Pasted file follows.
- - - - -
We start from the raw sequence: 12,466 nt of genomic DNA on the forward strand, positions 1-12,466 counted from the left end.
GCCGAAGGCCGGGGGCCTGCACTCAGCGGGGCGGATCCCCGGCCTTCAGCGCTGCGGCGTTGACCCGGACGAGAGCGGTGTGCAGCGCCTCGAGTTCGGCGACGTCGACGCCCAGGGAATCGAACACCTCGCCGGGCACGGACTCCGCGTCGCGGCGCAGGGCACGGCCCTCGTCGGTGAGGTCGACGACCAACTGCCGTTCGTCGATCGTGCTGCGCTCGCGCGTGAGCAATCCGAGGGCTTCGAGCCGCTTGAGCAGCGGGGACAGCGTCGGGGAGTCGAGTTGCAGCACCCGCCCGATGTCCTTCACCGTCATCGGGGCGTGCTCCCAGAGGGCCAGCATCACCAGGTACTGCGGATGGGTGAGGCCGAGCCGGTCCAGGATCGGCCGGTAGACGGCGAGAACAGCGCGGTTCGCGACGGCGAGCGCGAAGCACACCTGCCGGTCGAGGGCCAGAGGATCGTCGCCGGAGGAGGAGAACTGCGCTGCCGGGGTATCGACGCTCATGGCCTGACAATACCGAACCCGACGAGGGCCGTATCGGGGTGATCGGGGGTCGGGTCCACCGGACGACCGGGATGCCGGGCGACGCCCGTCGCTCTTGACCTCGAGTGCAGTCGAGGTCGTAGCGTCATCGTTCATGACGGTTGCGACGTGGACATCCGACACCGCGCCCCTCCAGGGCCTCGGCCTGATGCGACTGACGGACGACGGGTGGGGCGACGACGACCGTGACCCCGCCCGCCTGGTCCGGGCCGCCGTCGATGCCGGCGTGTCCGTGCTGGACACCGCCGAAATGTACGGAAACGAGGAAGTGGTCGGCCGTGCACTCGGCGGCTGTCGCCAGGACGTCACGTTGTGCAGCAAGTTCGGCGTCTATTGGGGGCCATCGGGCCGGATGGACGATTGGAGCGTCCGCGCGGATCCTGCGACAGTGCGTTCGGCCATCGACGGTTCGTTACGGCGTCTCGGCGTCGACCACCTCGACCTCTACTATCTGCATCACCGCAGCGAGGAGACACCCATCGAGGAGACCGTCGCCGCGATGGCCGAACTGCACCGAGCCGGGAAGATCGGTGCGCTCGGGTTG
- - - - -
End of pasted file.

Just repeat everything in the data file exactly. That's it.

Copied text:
We start from the raw sequence: 12,466 nt of genomic DNA on the forward strand, positions 1-12,466 counted from the left end.
GCCGAAGGCCGGGGGCCTGCACTCAGCGGGGCGGATCCCCGGCCTTCAGCGCTGCGGCGTTGACCCGGACGAGAGCGGTGTGCAGCGCCTCGAGTTCGGCGACGTCGACGCCCAGGGAATCGAACACCTCGCCGGGCACGGACTCCGCGTCGCGGCGCAGGGCACGGCCCTCGTCGGTGAGGTCGACGACCAACTGCCGTTCGTCGATCGTGCTGCGCTCGCGCGTGAGCAATCCGAGGGCTTCGAGCCGCTTGAGCAGCGGGGACAGCGTCGGGGAGTCGAGTTGCAGCACCCGCCCGATGTCCTTCACCGTCATCGGGGCGTGCTCCCAGAGGGCCAGCATCACCAGGTACTGCGGATGGGTGAGGCCGAGCCGGTCCAGGATCGGCCGGTAGACGGCGAGAACAGCGCGGTTCGCGACGGCGAGCGCGAAGCACACCTGCCGGTCGAGGGCCAGAGGATCGTCGCCGGAGGAGGAGAACTGCGCTGCCGGGGTATCGACGCTCATGGCCTGACAATACCGAACCCGACGAGGGCCGTATCGGGGTGATCGGGGGTCGGGTCCACCGGACGACCGGGATGCCGGGCGACGCCCGTCGCTCTTGACCTCGAGTGCAGTCGAGGTCGTAGCGTCATCGTTCATGACGGTTGCGACGTGGACATCCGACACCGCGCCCCTCCAGGGCCTCGGCCTGATGCGACTGACGGACGACGGGTGGGGCGACGACGACCGTGACCCCGCCCGCCTGGTCCGGGCCGCCGTCGATGCCGGCGTGTCCGTGCTGGACACCGCCGAAATGTACGGAAACGAGGAAGTGGTCGGCCGTGCACTCGGCGGCTGTCGCCAGGACGTCACGTTGTGCAGCAAGTTCGGCGTCTATTGGGGGCCATCGGGCCGGATGGACGATTGGAGCGTCCGCGCGGATCCTGCGACAGTGCGTTCGGCCATCGACGGTTCGTTACGGCGTCTCGGCGTCGACCACCTCGACCTCTACTATCTGCATCACCGCAGCGAGGAGACACCCATCGAGGAGACCGTCGCCGCGATGGCCGAACTGCACCGAGCCGGGAAGATCGGTGCGCTCGGGTTG